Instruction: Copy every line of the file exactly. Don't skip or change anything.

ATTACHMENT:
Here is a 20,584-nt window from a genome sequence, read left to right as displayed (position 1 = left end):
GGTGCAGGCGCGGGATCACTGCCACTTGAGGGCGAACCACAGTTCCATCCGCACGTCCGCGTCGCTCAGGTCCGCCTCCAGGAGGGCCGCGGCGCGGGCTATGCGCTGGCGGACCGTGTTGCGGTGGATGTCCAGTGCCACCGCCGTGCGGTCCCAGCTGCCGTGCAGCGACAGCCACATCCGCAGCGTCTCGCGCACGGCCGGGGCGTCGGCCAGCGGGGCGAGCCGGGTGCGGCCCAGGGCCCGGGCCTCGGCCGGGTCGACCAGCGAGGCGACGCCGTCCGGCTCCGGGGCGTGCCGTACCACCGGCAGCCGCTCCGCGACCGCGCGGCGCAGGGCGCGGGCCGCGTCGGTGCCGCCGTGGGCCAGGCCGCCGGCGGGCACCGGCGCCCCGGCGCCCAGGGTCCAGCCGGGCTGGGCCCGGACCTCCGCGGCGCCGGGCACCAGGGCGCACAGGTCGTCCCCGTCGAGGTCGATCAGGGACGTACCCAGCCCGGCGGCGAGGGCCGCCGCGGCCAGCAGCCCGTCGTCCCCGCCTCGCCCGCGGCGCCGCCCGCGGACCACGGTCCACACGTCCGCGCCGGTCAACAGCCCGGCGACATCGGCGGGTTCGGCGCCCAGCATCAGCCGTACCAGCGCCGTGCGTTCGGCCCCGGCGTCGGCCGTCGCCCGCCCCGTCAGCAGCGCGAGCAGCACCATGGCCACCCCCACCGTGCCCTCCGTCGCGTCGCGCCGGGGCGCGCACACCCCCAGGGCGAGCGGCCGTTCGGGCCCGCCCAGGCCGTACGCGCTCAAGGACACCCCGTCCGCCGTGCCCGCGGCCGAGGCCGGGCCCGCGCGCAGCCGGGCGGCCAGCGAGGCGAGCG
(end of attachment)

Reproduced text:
Here is a 20,584-nt window from a genome sequence, read left to right as displayed (position 1 = left end):
GGTGCAGGCGCGGGATCACTGCCACTTGAGGGCGAACCACAGTTCCATCCGCACGTCCGCGTCGCTCAGGTCCGCCTCCAGGAGGGCCGCGGCGCGGGCTATGCGCTGGCGGACCGTGTTGCGGTGGATGTCCAGTGCCACCGCCGTGCGGTCCCAGCTGCCGTGCAGCGACAGCCACATCCGCAGCGTCTCGCGCACGGCCGGGGCGTCGGCCAGCGGGGCGAGCCGGGTGCGGCCCAGGGCCCGGGCCTCGGCCGGGTCGACCAGCGAGGCGACGCCGTCCGGCTCCGGGGCGTGCCGTACCACCGGCAGCCGCTCCGCGACCGCGCGGCGCAGGGCGCGGGCCGCGTCGGTGCCGCCGTGGGCCAGGCCGCCGGCGGGCACCGGCGCCCCGGCGCCCAGGGTCCAGCCGGGCTGGGCCCGGACCTCCGCGGCGCCGGGCACCAGGGCGCACAGGTCGTCCCCGTCGAGGTCGATCAGGGACGTACCCAGCCCGGCGGCGAGGGCCGCCGCGGCCAGCAGCCCGTCGTCCCCGCCTCGCCCGCGGCGCCGCCCGCGGACCACGGTCCACACGTCCGCGCCGGTCAACAGCCCGGCGACATCGGCGGGTTCGGCGCCCAGCATCAGCCGTACCAGCGCCGTGCGTTCGGCCCCGGCGTCGGCCGTCGCCCGCCCCGTCAGCAGCGCGAGCAGCACCATGGCCACCCCCACCGTGCCCTCCGTCGCGTCGCGCCGGGGCGCGCACACCCCCAGGGCGAGCGGCCGTTCGGGCCCGCCCAGGCCGTACGCGCTCAAGGACACCCCGTCCGCCGTGCCCGCGGCCGAGGCCGGGCCCGCGCGCAGCCGGGCGGCCAGCGAGGCGAGCG